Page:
A classification of a patient with an inhibitor, based on inhibitor titers and response to challenge with the deficient coagulation factor. Patients who are considered high responders have or have had high inhibitor titers usually > 10 Bethesda units.

Hemophilia treatment center. A specialized care center, defined and recognized by the federal Office of Maternal and Child Health and the Centers for Disease Control and Prevention, for patients with hemophilia and related bleeding disorders. HTCs can provide hemophilia patients with multidisciplinary care and have been shown to improve quality of life and reduce morbidity and mortality in patients with bleeding disorders.

Idiopathic thrombocytic purpura:
See ITP.

Immune tolerance induction:
See ITI.

Antibodies produced by the body as an immune response to a coagulation factor. Inhibitors bind to the coagulation factor, preventing the factor from interacting with phospholipids during the coagulation cascade.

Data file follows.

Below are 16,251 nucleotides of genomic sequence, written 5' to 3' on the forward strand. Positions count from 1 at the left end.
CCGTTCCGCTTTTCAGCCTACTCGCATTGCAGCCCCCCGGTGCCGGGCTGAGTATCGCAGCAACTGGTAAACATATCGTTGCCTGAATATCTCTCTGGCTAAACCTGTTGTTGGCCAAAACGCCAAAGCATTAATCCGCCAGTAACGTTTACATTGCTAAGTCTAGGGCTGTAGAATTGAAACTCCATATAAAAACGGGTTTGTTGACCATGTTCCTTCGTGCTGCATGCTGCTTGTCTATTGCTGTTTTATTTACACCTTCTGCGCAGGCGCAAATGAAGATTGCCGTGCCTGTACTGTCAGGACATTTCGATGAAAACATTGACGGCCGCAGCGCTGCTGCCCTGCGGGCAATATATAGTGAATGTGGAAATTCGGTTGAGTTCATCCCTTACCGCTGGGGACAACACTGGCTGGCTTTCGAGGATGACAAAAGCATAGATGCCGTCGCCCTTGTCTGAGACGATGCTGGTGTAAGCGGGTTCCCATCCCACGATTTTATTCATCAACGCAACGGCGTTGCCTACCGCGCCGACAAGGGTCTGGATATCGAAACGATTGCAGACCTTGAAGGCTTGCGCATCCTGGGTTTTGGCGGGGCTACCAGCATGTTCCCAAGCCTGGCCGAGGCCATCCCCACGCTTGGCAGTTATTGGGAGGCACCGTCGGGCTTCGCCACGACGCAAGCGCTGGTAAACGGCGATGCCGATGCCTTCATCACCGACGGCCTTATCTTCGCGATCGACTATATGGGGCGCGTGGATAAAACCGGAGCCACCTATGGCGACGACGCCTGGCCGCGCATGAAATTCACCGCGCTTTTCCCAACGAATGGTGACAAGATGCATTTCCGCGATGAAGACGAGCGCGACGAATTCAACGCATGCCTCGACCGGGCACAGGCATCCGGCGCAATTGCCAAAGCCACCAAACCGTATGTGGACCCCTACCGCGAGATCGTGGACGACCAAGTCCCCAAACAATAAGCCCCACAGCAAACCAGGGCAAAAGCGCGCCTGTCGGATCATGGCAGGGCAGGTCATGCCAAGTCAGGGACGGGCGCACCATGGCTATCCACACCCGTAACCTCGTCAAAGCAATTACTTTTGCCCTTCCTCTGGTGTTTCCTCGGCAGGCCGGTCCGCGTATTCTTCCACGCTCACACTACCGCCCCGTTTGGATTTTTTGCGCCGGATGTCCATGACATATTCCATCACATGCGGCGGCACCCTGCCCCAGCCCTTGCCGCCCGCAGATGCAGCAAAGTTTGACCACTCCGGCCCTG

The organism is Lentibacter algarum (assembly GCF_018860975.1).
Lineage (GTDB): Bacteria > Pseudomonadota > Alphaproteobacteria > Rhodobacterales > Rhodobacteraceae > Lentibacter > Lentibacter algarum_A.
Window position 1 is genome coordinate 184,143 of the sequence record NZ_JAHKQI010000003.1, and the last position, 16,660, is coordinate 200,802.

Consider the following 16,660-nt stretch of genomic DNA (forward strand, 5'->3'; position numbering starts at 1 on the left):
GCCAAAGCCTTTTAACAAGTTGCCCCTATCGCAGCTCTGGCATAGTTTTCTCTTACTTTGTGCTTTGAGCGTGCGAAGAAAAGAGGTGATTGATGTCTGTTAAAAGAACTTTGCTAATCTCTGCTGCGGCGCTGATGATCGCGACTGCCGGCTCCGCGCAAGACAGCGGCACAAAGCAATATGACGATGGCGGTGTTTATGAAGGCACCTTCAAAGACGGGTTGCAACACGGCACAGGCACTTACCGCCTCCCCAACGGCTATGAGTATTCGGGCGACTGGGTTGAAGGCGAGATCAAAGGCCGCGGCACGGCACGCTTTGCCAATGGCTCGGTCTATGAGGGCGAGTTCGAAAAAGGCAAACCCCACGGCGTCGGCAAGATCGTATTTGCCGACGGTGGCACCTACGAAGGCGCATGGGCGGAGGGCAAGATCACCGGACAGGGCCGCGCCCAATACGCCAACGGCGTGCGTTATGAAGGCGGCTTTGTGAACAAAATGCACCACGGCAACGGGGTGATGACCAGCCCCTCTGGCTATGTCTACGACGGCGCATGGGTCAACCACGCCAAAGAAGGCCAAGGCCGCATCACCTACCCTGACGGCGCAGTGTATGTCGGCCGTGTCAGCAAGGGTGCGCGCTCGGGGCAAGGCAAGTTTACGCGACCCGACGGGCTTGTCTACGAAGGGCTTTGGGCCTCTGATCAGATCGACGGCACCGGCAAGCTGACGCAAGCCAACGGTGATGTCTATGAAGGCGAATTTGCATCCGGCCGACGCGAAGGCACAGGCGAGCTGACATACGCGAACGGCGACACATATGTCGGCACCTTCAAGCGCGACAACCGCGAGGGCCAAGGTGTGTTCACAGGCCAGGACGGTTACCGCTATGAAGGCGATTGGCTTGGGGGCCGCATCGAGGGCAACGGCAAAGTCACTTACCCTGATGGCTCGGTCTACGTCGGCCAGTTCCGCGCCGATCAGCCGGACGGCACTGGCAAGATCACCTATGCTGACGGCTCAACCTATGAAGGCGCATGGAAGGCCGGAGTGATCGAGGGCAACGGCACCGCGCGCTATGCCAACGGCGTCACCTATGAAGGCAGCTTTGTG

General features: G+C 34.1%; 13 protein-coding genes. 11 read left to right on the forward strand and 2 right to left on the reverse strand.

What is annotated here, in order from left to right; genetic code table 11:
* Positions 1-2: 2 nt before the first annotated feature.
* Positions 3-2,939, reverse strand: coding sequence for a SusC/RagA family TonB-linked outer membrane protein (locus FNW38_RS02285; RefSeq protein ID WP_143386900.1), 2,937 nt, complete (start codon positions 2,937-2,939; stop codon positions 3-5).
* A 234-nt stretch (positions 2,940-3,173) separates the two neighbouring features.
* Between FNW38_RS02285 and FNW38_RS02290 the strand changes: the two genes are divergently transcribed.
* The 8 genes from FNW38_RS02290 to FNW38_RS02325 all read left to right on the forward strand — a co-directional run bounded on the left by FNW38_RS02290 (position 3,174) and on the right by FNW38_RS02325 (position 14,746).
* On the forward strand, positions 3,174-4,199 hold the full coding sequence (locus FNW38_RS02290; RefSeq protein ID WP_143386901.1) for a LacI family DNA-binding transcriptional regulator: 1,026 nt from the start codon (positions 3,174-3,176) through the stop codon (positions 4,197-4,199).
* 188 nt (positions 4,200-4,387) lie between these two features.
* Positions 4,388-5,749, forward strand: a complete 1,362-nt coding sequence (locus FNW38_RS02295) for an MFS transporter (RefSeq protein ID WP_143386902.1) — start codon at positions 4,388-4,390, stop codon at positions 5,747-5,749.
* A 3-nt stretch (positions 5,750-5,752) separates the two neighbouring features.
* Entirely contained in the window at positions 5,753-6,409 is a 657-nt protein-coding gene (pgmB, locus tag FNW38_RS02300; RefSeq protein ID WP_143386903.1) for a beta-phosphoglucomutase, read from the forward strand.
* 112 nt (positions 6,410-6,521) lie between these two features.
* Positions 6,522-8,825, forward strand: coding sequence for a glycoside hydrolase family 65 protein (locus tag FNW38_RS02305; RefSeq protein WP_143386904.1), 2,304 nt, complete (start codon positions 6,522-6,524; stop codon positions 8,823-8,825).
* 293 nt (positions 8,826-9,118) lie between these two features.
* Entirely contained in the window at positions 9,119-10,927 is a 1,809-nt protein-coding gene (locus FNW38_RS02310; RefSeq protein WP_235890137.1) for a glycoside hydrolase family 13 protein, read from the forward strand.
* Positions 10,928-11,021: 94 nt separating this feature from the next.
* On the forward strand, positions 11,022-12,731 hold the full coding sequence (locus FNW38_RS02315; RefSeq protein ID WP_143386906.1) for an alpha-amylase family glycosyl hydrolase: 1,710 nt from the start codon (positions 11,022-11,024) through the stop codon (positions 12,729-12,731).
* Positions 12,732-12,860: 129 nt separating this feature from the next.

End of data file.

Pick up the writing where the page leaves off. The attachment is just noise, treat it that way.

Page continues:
Immune tolerance induction. Immune tolerance induction is a program of care designed to reduce or eliminate inhibitors in patients with hemophilia. A variety of immune tolerance induction protocols exist, but usually include chronic exposure to the deficient factor against which the inhibitor is directed, plus/minus immunomodulating agents such as IVIG and cyclophosphamide.

Immune thrombocytic purpura. A condition characterized by thrombocytopenia, ecchymoses, and hemorrhage from mucosal membranes which may mimic some types of inherited bleeding disorders. ITP is an antibody mediated process, which results in removal of platelets by the reticuloendothelial system.

Liver clot:
An unstable and often large, friable clot commonly forming in mucous membranes. Liver clots usually lead to excessive bleeding and abnormal wound healing.

Low responders: